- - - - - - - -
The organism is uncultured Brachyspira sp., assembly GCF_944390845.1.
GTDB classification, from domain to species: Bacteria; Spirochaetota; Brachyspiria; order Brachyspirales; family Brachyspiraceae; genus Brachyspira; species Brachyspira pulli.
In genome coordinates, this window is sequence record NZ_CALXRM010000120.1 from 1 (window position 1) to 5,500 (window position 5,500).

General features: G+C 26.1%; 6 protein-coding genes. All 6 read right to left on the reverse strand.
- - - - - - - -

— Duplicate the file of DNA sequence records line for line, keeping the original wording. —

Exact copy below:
The organism is uncultured Brachyspira sp., assembly GCF_944390845.1.
GTDB classification, from domain to species: Bacteria; Spirochaetota; Brachyspiria; order Brachyspirales; family Brachyspiraceae; genus Brachyspira; species Brachyspira pulli.
In genome coordinates, this window is sequence record NZ_CALXRM010000120.1 from 1 (window position 1) to 5,500 (window position 5,500).

General features: G+C 26.1%; 6 protein-coding genes. All 6 read right to left on the reverse strand.